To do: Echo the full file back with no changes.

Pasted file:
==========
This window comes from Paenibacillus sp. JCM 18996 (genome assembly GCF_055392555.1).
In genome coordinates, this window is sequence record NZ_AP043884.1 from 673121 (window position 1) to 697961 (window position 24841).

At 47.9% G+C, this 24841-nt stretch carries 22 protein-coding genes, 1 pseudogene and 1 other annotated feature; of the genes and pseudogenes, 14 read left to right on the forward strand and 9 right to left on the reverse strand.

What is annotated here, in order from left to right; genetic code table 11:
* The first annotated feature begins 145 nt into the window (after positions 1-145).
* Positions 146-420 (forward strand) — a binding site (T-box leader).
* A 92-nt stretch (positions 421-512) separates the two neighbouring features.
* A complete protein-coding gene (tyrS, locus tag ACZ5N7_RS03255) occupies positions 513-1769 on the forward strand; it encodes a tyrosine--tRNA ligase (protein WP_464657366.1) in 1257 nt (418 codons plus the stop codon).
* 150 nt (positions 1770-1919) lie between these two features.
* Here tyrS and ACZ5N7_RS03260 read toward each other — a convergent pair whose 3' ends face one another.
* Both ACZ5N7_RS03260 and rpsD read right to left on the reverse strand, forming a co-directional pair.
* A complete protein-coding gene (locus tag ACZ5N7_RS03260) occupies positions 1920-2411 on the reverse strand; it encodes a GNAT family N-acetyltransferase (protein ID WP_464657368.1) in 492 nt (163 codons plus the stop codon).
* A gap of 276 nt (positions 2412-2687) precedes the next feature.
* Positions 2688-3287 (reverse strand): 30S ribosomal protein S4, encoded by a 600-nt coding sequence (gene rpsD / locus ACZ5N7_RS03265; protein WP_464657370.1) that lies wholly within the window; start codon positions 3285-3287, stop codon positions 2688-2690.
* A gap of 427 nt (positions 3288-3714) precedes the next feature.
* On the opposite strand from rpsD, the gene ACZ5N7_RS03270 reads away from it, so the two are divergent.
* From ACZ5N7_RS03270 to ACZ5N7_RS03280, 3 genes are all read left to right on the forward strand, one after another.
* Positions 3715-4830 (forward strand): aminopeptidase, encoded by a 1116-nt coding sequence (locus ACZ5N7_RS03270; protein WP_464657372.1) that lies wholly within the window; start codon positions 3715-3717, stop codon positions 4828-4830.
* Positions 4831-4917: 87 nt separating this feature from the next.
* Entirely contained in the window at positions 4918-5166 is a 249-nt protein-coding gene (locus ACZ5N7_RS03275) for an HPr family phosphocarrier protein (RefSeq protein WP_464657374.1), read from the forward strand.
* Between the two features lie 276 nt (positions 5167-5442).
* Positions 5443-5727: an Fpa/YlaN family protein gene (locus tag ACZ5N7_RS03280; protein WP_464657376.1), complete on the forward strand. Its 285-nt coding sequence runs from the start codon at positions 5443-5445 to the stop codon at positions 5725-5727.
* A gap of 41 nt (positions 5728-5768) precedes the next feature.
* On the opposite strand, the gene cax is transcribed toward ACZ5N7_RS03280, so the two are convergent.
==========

This window comes from Paenibacillus sp. JCM 18996 (genome assembly GCF_055392555.1).
In genome coordinates, this window is sequence record NZ_AP043884.1 from 673121 (window position 1) to 697961 (window position 24841).

At 47.9% G+C, this 24841-nt stretch carries 22 protein-coding genes, 1 pseudogene and 1 other annotated feature; of the genes and pseudogenes, 14 read left to right on the forward strand and 9 right to left on the reverse strand.

What is annotated here, in order from left to right; genetic code table 11:
* The first annotated feature begins 145 nt into the window (after positions 1-145).
* Positions 146-420 (forward strand) — a binding site (T-box leader).
* A 92-nt stretch (positions 421-512) separates the two neighbouring features.
* A complete protein-coding gene (tyrS, locus tag ACZ5N7_RS03255) occupies positions 513-1769 on the forward strand; it encodes a tyrosine--tRNA ligase (protein WP_464657366.1) in 1257 nt (418 codons plus the stop codon).
* 150 nt (positions 1770-1919) lie between these two features.
* Here tyrS and ACZ5N7_RS03260 read toward each other — a convergent pair whose 3' ends face one another.
* Both ACZ5N7_RS03260 and rpsD read right to left on the reverse strand, forming a co-directional pair.
* A complete protein-coding gene (locus tag ACZ5N7_RS03260) occupies positions 1920-2411 on the reverse strand; it encodes a GNAT family N-acetyltransferase (protein ID WP_464657368.1) in 492 nt (163 codons plus the stop codon).
* A gap of 276 nt (positions 2412-2687) precedes the next feature.
* Positions 2688-3287 (reverse strand): 30S ribosomal protein S4, encoded by a 600-nt coding sequence (gene rpsD / locus ACZ5N7_RS03265; protein WP_464657370.1) that lies wholly within the window; start codon positions 3285-3287, stop codon positions 2688-2690.
* A gap of 427 nt (positions 3288-3714) precedes the next feature.
* On the opposite strand from rpsD, the gene ACZ5N7_RS03270 reads away from it, so the two are divergent.
* From ACZ5N7_RS03270 to ACZ5N7_RS03280, 3 genes are all read left to right on the forward strand, one after another.
* Positions 3715-4830 (forward strand): aminopeptidase, encoded by a 1116-nt coding sequence (locus ACZ5N7_RS03270; protein WP_464657372.1) that lies wholly within the window; start codon positions 3715-3717, stop codon positions 4828-4830.
* Positions 4831-4917: 87 nt separating this feature from the next.
* Entirely contained in the window at positions 4918-5166 is a 249-nt protein-coding gene (locus ACZ5N7_RS03275) for an HPr family phosphocarrier protein (RefSeq protein WP_464657374.1), read from the forward strand.
* Between the two features lie 276 nt (positions 5167-5442).
* Positions 5443-5727: an Fpa/YlaN family protein gene (locus tag ACZ5N7_RS03280; protein WP_464657376.1), complete on the forward strand. Its 285-nt coding sequence runs from the start codon at positions 5443-5445 to the stop codon at positions 5725-5727.
* A gap of 41 nt (positions 5728-5768) precedes the next feature.
* On the opposite strand, the gene cax is transcribed toward ACZ5N7_RS03280, so the two are convergent.